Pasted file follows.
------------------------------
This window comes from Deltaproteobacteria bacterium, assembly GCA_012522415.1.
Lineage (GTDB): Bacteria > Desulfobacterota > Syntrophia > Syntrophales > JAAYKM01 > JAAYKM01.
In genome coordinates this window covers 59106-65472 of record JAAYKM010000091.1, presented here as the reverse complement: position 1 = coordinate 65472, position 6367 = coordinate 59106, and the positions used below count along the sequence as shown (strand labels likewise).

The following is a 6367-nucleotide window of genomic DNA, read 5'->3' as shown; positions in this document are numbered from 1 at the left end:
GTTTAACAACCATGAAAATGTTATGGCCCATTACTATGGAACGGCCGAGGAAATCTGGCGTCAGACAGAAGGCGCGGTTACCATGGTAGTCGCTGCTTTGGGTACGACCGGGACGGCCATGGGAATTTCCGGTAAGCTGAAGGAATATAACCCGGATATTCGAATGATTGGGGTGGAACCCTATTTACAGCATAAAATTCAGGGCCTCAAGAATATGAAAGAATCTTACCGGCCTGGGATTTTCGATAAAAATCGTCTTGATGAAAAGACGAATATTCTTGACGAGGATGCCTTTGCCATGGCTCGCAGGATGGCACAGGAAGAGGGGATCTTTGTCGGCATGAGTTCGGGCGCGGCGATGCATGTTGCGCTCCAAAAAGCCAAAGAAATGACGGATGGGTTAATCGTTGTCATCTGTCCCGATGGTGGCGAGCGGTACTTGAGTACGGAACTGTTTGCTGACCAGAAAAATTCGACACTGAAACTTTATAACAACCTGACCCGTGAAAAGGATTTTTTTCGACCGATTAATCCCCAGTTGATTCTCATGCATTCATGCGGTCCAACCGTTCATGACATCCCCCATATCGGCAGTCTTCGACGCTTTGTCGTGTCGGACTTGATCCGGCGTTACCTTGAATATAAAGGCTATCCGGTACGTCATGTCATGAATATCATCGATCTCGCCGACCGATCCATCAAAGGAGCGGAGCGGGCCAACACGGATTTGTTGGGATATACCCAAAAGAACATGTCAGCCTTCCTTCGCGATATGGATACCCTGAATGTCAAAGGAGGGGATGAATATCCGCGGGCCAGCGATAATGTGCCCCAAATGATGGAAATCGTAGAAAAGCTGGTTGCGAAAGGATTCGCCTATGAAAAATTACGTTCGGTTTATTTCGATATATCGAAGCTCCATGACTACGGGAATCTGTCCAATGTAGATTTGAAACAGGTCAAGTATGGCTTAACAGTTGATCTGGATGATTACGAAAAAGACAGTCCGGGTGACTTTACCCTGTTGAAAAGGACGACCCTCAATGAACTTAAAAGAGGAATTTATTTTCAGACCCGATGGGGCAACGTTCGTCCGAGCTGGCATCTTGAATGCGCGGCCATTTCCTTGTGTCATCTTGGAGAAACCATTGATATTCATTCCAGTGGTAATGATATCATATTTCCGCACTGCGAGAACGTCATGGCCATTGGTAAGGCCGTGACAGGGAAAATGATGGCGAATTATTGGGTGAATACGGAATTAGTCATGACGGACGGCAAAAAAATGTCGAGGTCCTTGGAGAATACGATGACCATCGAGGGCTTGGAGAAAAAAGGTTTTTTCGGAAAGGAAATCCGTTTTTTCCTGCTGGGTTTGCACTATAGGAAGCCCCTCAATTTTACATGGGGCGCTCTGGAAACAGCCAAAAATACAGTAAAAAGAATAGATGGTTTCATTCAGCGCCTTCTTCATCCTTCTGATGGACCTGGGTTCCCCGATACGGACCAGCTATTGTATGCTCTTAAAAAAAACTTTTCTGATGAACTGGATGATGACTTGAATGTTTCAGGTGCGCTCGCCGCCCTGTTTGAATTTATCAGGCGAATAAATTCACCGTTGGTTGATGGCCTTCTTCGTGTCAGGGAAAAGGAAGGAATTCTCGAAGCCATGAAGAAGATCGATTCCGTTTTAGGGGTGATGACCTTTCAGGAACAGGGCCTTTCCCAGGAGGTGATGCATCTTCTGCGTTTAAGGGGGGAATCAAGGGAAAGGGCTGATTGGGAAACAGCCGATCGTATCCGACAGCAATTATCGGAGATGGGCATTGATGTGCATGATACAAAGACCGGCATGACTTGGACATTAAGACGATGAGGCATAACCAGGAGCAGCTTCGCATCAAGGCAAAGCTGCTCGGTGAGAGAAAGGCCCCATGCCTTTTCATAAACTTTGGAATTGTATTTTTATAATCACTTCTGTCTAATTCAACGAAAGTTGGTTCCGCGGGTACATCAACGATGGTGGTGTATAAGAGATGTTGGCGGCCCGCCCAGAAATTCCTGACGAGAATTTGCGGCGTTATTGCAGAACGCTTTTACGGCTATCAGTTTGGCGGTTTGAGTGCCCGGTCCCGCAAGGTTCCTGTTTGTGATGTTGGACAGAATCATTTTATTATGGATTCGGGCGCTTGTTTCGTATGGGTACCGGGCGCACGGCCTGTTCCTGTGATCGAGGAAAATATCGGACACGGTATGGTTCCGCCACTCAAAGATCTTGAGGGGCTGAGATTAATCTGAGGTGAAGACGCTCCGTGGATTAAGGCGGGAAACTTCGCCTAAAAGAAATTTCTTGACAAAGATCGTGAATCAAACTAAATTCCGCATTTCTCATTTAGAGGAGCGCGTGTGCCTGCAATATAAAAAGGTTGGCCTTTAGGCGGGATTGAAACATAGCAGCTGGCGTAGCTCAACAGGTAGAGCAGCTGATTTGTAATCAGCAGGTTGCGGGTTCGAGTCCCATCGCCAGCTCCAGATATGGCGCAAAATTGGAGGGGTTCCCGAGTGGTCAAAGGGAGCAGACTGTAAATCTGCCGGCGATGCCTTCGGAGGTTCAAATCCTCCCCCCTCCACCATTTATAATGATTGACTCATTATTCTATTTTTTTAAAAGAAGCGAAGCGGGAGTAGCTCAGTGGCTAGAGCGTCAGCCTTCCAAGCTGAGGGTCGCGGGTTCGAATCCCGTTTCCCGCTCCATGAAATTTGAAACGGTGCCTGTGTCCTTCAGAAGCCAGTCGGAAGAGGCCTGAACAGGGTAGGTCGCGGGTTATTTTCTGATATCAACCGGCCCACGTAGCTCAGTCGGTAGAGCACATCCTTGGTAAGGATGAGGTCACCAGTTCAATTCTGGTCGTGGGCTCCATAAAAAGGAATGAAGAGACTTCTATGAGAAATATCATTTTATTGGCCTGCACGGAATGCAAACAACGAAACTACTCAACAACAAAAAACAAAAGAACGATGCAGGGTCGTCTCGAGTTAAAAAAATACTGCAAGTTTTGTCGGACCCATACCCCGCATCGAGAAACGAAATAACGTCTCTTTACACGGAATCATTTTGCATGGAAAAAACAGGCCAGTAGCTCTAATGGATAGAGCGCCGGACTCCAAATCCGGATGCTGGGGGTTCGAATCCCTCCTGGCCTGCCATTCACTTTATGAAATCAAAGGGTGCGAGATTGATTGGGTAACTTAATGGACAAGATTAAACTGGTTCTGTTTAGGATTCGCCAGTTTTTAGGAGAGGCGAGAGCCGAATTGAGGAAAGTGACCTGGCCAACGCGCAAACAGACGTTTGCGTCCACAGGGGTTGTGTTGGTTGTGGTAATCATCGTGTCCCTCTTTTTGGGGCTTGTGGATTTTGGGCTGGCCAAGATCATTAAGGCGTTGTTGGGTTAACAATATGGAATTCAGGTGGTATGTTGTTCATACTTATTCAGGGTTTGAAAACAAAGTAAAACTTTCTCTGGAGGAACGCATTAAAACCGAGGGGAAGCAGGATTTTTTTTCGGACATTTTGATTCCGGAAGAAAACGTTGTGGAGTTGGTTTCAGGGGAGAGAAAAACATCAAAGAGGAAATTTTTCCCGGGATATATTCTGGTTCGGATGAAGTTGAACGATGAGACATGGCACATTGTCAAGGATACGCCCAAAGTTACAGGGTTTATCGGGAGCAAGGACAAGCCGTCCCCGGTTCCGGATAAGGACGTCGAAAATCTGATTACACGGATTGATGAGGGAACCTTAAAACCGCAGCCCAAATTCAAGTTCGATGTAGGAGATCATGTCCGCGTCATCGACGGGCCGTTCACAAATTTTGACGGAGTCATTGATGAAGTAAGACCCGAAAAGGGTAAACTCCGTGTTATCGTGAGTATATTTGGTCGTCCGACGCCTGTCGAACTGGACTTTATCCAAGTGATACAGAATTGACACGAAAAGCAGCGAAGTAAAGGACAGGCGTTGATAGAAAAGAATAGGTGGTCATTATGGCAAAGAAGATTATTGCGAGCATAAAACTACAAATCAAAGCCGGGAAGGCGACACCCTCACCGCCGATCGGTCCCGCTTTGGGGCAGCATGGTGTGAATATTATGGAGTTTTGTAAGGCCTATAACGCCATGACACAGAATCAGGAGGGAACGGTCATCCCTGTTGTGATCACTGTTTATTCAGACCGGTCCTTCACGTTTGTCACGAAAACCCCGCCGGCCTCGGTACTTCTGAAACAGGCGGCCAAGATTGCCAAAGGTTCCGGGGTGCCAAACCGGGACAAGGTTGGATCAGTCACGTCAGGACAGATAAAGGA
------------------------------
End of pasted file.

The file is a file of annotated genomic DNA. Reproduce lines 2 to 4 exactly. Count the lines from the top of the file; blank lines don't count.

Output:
Lineage (GTDB): Bacteria > Desulfobacterota > Syntrophia > Syntrophales > JAAYKM01 > JAAYKM01.
In genome coordinates this window covers 59106-65472 of record JAAYKM010000091.1, presented here as the reverse complement: position 1 = coordinate 65472, position 6367 = coordinate 59106, and the positions used below count along the sequence as shown (strand labels likewise).

The following is a 6367-nucleotide window of genomic DNA, read 5'->3' as shown; positions in this document are numbered from 1 at the left end: